In honor of Professor Vladimir Lefebvre
The Institute of World Politics
1521 16th Street, NW
Washington, DC 20036-1464
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Since 2001, tremendous amounts of information have been gathered regarding terrorist cells and individuals potentially planning future attacks. There is now a pressing need to develop new mathematical and computational techniques to assist in the analysis of this information, both to quantify future threats and to quantify the effectiveness of counterterrorism operations and strategies. Concepts and techniques from mathematics-specifically, from Lattice Theory and Reflexive Theory-have already been applied to counterterrorism and computer security problems. The following is a partial list of such problems.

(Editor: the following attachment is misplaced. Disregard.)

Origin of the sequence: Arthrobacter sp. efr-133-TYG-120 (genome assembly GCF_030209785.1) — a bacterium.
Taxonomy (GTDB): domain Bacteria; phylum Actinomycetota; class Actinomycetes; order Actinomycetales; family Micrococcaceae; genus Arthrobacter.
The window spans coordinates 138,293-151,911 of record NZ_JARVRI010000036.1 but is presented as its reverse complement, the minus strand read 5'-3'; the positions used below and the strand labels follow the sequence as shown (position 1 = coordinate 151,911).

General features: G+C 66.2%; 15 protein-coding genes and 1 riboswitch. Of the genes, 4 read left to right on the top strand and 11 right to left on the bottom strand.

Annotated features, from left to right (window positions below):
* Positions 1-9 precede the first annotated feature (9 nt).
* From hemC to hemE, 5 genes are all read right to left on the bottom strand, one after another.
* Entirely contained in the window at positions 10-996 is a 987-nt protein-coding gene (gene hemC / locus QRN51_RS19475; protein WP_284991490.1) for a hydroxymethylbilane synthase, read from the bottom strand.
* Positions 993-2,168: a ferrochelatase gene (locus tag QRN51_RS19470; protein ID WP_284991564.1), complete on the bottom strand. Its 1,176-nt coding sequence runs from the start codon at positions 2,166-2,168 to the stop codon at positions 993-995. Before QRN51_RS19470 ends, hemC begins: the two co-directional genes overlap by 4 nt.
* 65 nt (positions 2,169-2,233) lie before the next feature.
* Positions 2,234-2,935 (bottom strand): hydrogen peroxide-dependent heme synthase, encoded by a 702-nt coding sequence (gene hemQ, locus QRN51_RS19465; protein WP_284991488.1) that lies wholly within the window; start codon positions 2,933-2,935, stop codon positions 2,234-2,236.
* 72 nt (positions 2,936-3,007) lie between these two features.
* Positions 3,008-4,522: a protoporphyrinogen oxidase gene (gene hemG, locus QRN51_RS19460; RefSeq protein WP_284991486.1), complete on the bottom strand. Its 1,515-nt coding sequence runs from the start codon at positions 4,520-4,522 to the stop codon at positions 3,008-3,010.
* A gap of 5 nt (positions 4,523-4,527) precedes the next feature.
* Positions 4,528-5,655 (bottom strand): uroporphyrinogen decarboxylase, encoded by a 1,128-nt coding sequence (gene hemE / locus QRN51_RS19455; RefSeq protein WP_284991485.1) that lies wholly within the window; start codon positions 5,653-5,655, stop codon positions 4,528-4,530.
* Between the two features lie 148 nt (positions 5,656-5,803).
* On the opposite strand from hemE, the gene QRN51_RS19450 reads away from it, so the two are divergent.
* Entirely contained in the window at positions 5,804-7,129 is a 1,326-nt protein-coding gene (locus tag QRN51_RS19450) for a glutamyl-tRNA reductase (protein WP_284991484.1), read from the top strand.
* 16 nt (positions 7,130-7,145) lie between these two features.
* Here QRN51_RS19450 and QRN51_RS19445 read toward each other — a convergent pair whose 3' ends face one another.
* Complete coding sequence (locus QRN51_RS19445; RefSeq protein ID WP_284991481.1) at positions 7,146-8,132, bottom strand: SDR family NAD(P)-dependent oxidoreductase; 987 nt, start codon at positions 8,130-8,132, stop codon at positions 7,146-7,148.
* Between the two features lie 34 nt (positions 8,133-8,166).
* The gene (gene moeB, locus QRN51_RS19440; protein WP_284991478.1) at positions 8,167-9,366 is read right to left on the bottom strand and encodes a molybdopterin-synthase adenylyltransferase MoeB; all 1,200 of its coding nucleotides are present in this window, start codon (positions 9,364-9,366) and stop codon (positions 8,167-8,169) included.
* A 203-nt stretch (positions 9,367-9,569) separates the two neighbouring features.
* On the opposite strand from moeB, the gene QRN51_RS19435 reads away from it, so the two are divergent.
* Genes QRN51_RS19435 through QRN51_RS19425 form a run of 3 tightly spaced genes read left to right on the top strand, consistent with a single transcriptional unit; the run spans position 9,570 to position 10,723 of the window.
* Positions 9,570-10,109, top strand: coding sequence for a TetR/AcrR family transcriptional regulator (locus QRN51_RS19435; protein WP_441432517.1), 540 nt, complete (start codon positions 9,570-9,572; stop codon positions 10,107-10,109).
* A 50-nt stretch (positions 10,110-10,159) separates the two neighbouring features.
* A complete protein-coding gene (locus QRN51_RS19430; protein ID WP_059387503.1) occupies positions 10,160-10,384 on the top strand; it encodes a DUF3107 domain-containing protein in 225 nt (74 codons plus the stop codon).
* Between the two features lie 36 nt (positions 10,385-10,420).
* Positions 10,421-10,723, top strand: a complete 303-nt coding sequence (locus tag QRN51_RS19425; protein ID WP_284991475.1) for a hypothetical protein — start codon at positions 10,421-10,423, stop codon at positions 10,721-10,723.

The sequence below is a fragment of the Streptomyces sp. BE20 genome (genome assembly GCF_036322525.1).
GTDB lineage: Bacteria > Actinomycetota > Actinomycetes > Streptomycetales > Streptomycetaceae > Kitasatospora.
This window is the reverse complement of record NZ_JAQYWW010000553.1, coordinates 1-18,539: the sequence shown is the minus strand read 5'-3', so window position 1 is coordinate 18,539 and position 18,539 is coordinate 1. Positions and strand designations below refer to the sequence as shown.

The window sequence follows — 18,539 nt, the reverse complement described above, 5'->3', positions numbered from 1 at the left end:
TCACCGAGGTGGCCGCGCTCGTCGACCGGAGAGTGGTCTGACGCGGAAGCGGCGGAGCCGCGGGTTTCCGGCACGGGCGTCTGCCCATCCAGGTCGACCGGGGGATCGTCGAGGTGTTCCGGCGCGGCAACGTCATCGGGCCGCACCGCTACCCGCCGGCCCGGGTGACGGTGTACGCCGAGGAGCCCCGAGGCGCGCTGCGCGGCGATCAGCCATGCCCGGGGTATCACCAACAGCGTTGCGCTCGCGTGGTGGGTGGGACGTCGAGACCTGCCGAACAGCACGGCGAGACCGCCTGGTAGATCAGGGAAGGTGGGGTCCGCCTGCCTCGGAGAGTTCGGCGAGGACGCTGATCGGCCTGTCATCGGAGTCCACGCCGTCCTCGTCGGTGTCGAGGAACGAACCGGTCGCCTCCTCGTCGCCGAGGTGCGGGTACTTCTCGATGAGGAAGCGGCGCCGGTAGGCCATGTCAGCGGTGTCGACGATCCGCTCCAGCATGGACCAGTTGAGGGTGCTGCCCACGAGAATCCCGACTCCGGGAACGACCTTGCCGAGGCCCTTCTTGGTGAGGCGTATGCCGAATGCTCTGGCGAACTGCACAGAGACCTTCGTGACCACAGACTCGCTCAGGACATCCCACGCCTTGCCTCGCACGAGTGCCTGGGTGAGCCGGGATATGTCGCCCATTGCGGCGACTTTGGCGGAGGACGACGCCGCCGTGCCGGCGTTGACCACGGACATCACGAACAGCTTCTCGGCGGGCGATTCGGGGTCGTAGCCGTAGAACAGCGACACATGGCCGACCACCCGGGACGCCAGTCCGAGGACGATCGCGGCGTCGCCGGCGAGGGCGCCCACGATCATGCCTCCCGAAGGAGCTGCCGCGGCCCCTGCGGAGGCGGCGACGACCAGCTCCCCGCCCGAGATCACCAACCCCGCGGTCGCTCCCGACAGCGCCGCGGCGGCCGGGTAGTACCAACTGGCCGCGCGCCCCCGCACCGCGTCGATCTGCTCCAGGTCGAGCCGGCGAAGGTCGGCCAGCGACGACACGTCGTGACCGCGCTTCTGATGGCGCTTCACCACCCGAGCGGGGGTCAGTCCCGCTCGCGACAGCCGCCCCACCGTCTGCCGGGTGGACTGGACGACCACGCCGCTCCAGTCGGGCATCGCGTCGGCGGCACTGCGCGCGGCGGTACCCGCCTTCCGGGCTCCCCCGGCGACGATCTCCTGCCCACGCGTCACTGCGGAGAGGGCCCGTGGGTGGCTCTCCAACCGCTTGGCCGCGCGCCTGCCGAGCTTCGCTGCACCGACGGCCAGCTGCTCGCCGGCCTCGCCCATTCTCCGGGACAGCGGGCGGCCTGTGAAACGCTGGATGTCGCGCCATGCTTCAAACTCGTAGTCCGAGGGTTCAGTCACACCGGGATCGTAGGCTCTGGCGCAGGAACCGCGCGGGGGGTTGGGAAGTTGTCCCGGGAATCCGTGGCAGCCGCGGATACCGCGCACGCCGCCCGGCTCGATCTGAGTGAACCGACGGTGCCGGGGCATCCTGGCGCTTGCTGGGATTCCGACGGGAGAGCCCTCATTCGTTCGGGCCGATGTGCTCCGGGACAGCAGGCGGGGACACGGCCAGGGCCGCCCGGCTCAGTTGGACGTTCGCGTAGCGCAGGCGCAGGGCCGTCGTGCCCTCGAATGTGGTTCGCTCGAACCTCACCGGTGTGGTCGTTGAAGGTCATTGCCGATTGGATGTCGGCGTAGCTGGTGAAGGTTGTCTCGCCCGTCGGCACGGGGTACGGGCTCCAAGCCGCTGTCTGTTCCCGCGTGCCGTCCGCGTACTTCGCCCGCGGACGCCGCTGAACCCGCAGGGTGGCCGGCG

- Strategies for disrupting terrorist cells
- Border penetration and security
- Terrorist cell formation and growth
- Data analysis of terrorist activity
- Terrorism deterrence strategies
- Information security
A primary intention of the Third Conference on Mathematical Methods in Counterterrorism (CMMC)is to present talks that are accessible to the broader public, especially policy makers, politicians, and members of the intelligence and law enforcement communities.
Jonathan Farley, Stanford University, email@example.com
Stefan Schmidt, Dresden Technical University, Germany, firstname.lastname@example.org
Bernard Brooks, Rochester Institute of Technology, email@example.com
Anthony Harkin, Rochester Institute of Technology, firstname.lastname@example.org
Please submit title and abstracts of papers to Jonathan Farley at email@example.com.